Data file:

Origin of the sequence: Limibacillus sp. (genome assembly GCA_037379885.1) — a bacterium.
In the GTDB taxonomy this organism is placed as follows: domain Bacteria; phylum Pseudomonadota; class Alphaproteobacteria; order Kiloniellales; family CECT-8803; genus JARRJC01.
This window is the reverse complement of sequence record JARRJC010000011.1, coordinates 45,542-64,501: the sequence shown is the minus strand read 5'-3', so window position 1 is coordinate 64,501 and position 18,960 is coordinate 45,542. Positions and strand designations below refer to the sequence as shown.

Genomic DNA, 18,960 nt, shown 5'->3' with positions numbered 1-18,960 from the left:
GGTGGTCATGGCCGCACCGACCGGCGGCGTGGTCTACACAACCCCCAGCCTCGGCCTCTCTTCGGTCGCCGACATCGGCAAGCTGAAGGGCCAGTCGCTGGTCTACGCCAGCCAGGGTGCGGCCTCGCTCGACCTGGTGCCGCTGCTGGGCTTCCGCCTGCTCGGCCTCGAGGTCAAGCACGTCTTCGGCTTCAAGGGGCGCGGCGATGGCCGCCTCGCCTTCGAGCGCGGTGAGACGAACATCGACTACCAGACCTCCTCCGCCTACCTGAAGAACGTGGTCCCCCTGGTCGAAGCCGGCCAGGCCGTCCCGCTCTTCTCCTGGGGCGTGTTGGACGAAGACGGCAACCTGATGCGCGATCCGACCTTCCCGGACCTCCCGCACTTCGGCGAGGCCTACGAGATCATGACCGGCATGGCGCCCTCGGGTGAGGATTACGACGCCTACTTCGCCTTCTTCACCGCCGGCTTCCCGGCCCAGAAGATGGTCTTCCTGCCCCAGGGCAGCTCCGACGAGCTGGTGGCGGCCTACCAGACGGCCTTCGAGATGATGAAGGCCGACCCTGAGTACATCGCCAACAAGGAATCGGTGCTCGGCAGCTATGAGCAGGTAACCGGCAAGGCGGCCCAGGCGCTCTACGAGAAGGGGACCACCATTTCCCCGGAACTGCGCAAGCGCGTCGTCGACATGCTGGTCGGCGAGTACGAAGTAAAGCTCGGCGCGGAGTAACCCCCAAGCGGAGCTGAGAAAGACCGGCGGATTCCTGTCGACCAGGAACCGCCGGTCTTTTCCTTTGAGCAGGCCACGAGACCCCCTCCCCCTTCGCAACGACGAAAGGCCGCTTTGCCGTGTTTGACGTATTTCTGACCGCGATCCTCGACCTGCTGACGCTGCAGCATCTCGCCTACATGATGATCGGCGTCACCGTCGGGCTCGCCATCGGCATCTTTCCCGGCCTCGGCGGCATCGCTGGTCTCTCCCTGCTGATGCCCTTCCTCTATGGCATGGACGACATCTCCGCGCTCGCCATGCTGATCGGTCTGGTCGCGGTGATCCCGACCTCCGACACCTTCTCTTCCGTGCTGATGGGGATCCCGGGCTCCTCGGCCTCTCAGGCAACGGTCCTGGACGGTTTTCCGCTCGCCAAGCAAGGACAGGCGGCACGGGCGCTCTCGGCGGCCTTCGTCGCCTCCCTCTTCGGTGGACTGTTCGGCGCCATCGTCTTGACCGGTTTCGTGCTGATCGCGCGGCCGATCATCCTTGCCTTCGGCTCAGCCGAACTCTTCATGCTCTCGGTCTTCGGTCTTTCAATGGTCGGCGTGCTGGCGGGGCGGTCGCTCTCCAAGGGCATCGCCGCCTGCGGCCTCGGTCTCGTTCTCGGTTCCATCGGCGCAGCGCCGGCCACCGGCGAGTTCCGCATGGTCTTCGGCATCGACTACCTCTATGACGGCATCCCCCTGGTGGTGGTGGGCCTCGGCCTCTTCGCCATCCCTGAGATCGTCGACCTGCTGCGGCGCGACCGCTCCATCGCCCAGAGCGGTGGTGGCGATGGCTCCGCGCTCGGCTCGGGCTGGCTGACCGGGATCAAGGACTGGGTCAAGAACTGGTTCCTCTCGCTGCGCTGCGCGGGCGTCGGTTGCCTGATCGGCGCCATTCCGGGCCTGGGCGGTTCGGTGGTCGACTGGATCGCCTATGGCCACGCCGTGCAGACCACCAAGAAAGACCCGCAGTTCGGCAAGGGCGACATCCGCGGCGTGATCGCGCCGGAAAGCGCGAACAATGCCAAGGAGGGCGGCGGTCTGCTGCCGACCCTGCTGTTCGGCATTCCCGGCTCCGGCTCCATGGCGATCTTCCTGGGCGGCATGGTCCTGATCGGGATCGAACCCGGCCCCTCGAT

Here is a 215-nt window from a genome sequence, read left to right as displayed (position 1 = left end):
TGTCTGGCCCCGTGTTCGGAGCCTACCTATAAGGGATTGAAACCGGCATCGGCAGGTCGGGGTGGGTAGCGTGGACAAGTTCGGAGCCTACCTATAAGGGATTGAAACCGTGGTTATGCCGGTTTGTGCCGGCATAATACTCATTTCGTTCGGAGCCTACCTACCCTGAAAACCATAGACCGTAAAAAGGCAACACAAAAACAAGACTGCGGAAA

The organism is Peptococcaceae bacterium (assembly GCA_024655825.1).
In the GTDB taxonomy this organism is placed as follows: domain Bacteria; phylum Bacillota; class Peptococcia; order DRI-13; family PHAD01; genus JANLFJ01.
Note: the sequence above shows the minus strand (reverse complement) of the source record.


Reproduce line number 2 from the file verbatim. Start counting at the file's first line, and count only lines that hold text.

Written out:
In the GTDB taxonomy this organism is placed as follows: domain Bacteria; phylum Pseudomonadota; class Alphaproteobacteria; order Kiloniellales; family CECT-8803; genus JARRJC01.